Techniques of Performing Data Entry


Data Entry Using the Enterprise Manager or Server Explorer

After displaying the table in the SQL Server Enterprise Manager or the Server Explorer, to enter new data, click an empty cell and type the necessary value. After finishing with one cell, you can press Enter, Tab or click another cell. You can start this operation on the most left cell and continue with the cells on its right. When you finish with a row of cells and move to another row, the interpreter creates (or updates) a record. Therefore, entering data also self-creates a record. This also means that, when using the table in the SQL Server Enterprise Manager or the Server Explorer, you will not have to formally create a record of a table: it is automatically created when you enter data.

While performing data entry, the user may skip some fields if the information is not available. The user can skip only columns that allow NULL values. If a column was configured as NOT accepting NULL values, the user must enter something in the field, otherwise he would receive an error and the table would not allow going further.


Data Entry Using the SQL Query Analyzer

In the SQL, data entry is performed using the INSERT combined with the VALUES keywords. The primary statement uses the following formula:

INSERT TableName VALUES(Column1, Column2, Column_n)

Alternatively, or to be more precise, you can specify that you are entering data in the table using the INTO keyword between the INSERT keyword and the TableName factor. This is done with the following syntax:

INSERT INTO TableName VALUES(Column1, Column2, Column_n)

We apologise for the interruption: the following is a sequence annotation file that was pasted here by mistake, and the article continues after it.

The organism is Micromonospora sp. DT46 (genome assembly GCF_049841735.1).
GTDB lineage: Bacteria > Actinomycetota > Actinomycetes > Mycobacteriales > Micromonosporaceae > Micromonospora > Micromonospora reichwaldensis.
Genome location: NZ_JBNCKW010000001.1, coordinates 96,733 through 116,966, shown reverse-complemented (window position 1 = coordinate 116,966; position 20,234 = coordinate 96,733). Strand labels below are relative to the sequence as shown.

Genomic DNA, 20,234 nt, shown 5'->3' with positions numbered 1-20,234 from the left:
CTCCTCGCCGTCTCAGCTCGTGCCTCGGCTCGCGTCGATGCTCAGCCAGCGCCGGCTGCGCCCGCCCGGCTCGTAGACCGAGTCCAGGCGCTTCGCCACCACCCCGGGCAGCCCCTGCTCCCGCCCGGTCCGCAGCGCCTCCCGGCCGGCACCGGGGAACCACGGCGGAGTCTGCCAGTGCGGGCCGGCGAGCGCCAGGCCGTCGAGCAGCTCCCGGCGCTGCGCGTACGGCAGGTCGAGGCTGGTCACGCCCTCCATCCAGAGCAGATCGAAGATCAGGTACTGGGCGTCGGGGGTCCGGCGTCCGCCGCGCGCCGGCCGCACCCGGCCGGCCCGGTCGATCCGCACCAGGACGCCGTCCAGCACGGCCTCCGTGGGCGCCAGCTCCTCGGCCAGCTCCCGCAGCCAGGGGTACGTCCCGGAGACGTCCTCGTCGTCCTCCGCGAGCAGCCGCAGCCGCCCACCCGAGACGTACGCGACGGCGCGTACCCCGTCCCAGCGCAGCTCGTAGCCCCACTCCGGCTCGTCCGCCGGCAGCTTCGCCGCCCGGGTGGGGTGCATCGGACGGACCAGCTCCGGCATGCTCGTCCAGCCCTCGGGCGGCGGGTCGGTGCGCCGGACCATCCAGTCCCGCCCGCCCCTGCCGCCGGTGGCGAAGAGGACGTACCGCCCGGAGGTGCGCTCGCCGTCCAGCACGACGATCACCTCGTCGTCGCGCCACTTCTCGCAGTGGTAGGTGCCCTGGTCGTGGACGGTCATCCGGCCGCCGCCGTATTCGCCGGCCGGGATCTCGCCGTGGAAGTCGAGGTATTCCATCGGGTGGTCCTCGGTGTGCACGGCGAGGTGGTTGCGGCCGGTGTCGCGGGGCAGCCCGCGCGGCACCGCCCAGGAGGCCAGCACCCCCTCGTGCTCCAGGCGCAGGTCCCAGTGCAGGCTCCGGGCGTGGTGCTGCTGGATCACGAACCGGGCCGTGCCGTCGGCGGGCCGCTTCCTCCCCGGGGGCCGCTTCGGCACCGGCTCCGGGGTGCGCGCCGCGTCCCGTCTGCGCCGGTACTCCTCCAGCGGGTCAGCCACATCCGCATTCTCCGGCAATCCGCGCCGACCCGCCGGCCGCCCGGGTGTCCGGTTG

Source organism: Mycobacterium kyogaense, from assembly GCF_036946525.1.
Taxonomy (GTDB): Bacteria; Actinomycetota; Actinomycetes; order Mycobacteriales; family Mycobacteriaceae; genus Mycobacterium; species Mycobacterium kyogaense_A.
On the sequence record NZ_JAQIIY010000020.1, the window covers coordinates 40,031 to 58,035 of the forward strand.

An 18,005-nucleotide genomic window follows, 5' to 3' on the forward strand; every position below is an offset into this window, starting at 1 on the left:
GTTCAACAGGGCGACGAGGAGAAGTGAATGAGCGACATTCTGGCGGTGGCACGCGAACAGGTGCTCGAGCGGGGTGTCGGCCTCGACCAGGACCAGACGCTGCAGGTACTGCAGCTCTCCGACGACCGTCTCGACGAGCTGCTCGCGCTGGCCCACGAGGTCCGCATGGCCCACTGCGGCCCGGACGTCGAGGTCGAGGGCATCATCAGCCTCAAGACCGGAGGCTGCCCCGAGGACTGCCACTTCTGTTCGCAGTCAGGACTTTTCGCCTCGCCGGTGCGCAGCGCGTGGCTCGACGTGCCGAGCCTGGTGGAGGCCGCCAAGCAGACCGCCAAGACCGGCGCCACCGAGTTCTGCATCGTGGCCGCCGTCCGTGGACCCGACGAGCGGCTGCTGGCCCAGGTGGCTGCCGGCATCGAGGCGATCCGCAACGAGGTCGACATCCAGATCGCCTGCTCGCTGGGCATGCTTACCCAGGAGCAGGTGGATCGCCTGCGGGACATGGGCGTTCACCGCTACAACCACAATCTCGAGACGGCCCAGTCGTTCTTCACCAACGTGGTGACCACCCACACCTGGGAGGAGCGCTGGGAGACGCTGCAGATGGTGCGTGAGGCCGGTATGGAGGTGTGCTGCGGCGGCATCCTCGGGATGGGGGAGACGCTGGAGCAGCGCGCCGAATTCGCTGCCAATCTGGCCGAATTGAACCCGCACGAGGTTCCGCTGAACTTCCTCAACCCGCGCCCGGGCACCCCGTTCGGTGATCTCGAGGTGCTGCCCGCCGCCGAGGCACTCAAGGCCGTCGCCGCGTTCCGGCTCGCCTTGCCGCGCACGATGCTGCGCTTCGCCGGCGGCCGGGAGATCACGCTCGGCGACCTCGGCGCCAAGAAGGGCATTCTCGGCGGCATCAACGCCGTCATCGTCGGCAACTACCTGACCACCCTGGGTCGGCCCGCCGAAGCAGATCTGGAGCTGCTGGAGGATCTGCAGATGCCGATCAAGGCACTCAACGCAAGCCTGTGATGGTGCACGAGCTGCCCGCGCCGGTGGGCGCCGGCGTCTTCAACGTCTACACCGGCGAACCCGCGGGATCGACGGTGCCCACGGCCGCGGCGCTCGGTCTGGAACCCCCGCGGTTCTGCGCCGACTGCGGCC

The TableName factor must be a valid name of an existing table in the database you are using. If the name is wrong, the SQL would simply consider that the table you are referring to doesn't exist. Consequently, you would receive an error.

The VALUES keyword indicates that you are ready to list the values of the columns. The values of the columns must be included in parentheses. The most common technique of performing data entry requires that you know the sequence of columns of the table in which you want to enter data. With this subsequent list in mind, enter the value of each field in its correct order in the parentheses of the above formula.

Author Note In the previous paragraphs, we were stating "you" as if you will be the one performing data entry. In reality, the user will be performing data entry on your products. Therefore, it is your responsibility to reduce, as much as possible, the likelihood of mistakes. Of course, there are various ways, through a "visual" application such as Microsoft Visual C++, etc, that you can take care of this.